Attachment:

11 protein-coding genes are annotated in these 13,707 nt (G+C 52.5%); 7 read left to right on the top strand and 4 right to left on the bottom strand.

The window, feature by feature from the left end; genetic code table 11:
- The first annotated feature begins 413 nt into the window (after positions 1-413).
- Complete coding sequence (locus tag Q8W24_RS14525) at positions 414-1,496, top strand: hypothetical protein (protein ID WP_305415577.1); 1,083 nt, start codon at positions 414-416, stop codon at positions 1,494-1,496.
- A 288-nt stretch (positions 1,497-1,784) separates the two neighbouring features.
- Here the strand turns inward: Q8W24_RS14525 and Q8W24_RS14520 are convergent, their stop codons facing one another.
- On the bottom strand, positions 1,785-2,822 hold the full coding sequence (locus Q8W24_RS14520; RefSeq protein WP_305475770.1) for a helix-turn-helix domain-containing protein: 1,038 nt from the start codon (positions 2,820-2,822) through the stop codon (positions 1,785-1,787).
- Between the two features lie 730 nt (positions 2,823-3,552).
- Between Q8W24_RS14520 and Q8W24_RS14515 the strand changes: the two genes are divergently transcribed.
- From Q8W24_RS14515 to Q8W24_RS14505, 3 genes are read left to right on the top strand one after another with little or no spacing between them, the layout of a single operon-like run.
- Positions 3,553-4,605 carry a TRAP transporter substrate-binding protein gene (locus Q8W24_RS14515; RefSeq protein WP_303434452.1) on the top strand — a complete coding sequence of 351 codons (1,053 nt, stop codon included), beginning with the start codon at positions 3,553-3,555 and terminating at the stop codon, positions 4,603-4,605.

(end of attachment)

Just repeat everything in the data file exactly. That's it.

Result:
11 protein-coding genes are annotated in these 13,707 nt (G+C 52.5%); 7 read left to right on the top strand and 4 right to left on the bottom strand.

The window, feature by feature from the left end; genetic code table 11:
- The first annotated feature begins 413 nt into the window (after positions 1-413).
- Complete coding sequence (locus tag Q8W24_RS14525) at positions 414-1,496, top strand: hypothetical protein (protein ID WP_305415577.1); 1,083 nt, start codon at positions 414-416, stop codon at positions 1,494-1,496.
- A 288-nt stretch (positions 1,497-1,784) separates the two neighbouring features.
- Here the strand turns inward: Q8W24_RS14525 and Q8W24_RS14520 are convergent, their stop codons facing one another.
- On the bottom strand, positions 1,785-2,822 hold the full coding sequence (locus Q8W24_RS14520; RefSeq protein WP_305475770.1) for a helix-turn-helix domain-containing protein: 1,038 nt from the start codon (positions 2,820-2,822) through the stop codon (positions 1,785-1,787).
- Between the two features lie 730 nt (positions 2,823-3,552).
- Between Q8W24_RS14520 and Q8W24_RS14515 the strand changes: the two genes are divergently transcribed.
- From Q8W24_RS14515 to Q8W24_RS14505, 3 genes are read left to right on the top strand one after another with little or no spacing between them, the layout of a single operon-like run.
- Positions 3,553-4,605 carry a TRAP transporter substrate-binding protein gene (locus Q8W24_RS14515; RefSeq protein WP_303434452.1) on the top strand — a complete coding sequence of 351 codons (1,053 nt, stop codon included), beginning with the start codon at positions 3,553-3,555 and terminating at the stop codon, positions 4,603-4,605.